Tuesday, April 18, 2017

Such Cute Dogs, Though!, Revisited

If you haven't had a chance to read my one-act "play" of two door-to-door evangelists conversing, erm, forcefully with me about my doctrinal error-addled self, please take a few minutes to do so. It's well worth your time, and I promise to still be here when you're done.

My initial sharing of my one-act play (really, an encounter with door-to-door evangelists from a local church that became intensely uncomfortable almost immediately) garnered some pretty funny-slash-sympathetic reactions when I first shared it, but it is very important to dig beneath the initial funnies at seeing your beloved local pastor get the full Spanish Inquisition treatment by a pair of zealots, because there are attitudes displayed in that "play" that must be unpacked and honestly confronted if Christianity is going to make anything vaguely resembling a recovery from the nadir it currently inhabits in the hearts of many.

Because, look, Christian doctrine is easy. And I say that knowing full well that we have come up with all sorts of complicated words to label it and describe it, from premillennialism to antinomianism to all sorts of -isms. But as Ferris Bueller said, "-ism's in my opinion are not good. A person should not believe in an -ism, he should believe in himself. I quote John Lennon, "I don't believe in Beatles, I just believe in me." Good point there. After all, he was the walrus."

I'd substitute out believing in ourselves with believing in God in that quote. We make belief in God *sound* complicated, when in truth it doesn't have to be or even need to be. Upon love of God and love of neighbor, Jesus says when asked what the most important law is, hangs the entirety of the Law and the Prophets (Matthew 22:37-40).

So if belief in God isn't complicated, why does it matter whether I teach that good works are a part of what God desires for us to do in this life and on this world?

In a word--control.

The church has, at many turns, confused passionate belief with control over belief, and while the latter may certainly overlap or stem from the former, the former can exist without the latter. I am passionate about a number of political and theological beliefs I hold, but I cannot, should not, and must not wedge my congregation into sharing those beliefs, no matter how passionate I am about them.

What is at hand, then, is a fundamental difference in the view of how one sees the function of the clergy: do pastors like me exist to tell you what to believe, or to train you up to determine your own beliefs? Because those are most certainly not the same thing.

In truth, American Christianity, though it trumpets liberty (especially of the religious or armed variety), often seems to have a soft spot for authoritarianism. We like our rules. There is appeal in the black-and-white outlook of fundamentalism, no matter how many shades of gray the world exudes (spoiler alert: it's way more than fifty). And part of that appeal was on full display in the brochure they handed me from the get-go, which laid out, in finely-honed detail, their purely transactional "way to heaven," which involved achieving salvation purely through a set of concrete steps to follow--which is pretty ironic, since reciting the Sinner's Prayer (or otherwise "asking Jesus into your heart") is very much a work...meaning that they, like me, preach salvation at least partially through works.

But what makes me truly grieve this approach is how small and manipulable it makes God--that if you do things just so, God is contractually bound to give you what you ask for (a golden ticket to paradise). That simply isn't how a relationship with God works, or what it ought to be boiled down to. God is far bigger than that, and so our relationships with God can, and should be, much bigger than simply what God can offer us when we die. That's not a deity, that's a cuddlier version of Charon, the boatman from ancient Greek mythology who exchanges boat rides across the River Styx for coins.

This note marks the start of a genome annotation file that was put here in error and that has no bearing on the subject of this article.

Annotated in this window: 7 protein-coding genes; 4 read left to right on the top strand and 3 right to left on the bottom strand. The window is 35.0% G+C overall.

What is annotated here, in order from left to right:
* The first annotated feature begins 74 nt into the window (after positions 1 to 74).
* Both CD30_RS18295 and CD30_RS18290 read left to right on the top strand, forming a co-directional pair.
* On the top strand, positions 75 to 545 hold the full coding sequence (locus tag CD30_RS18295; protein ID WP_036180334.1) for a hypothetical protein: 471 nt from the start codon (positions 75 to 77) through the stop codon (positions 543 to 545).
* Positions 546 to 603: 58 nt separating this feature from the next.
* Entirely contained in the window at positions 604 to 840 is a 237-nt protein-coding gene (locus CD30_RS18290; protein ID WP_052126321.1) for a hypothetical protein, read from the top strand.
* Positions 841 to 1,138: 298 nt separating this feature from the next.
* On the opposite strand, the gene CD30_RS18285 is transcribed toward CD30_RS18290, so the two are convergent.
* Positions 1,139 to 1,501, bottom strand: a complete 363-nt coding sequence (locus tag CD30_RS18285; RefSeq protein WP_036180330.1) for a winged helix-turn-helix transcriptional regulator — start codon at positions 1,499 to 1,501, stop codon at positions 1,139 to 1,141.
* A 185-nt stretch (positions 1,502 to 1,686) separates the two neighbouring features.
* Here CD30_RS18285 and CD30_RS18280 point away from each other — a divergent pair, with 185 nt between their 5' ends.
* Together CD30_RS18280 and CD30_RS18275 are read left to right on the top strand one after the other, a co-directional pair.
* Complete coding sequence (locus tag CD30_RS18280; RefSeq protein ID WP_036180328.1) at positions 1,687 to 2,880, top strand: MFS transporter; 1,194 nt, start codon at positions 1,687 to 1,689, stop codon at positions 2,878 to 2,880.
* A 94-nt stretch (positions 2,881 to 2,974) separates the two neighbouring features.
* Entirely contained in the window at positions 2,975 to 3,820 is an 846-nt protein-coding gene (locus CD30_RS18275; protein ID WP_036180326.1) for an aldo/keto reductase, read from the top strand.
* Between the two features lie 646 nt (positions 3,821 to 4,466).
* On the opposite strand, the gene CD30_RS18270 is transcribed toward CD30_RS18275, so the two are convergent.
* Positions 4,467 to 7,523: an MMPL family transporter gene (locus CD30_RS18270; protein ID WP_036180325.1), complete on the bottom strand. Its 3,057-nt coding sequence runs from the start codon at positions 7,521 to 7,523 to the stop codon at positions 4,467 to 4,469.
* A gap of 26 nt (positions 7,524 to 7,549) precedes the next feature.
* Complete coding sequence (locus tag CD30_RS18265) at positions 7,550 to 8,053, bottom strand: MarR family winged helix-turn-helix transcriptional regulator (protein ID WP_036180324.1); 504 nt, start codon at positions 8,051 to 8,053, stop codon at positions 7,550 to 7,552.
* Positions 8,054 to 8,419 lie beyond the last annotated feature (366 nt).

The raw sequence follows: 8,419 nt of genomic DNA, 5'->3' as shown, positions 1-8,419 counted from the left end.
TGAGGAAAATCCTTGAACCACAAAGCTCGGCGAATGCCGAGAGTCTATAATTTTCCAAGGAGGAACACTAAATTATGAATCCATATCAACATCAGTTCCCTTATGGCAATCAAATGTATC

I would be remiss if I did not remark upon the fact that the theological aggression, as it were, was almost exclusively one-sided: at no point did I suggest that the two evangelists were heretics, or were condemned to hell, or anything of the sort of invective they repeatedly hurled at me. I know that sounds awfully high-and-mighty of me, but the minimalism of my approach to doctrine necessitates it. Far be it for me to say that someone who professes to be a Christian is not, in fact, a Christian because of their doctrinal, theological, or political differences with me.

Making room for those differences is a crucial part of being church. It is what Jesus did with the twelve disciples, which included among their number a tax collector (Matthew) and a zealot (Simon) who, as a zealot, almost certainly loathed tax collectors like Matthew for the submission to Rome that they represented. But at least as far as Jesus was concerned, none of that mattered. They both were counted. They both were included.

That inclusion represented a surrender of control by Jesus--that He knew that He needed not to homogenize His followers' beliefs to the nth degree, but that if He got them on the same page of expectations concerning who He was and the kingdom He represented, then what God desired of them could still be achieved.

Let that be instructive for us as the current body of Christ. If the flesh-and-blood Christ managed to surrender enough control to make room for a tax collector and a zealot, surely the church can do likewise nearly two thousand years later.

Otherwise, what exactly have we even learned over those two thousand years? And just how much more control over each other do we still need to surrender back to God?

And yes, the dogs are still as cute as ever.

Longview, Washington
April 18, 2017

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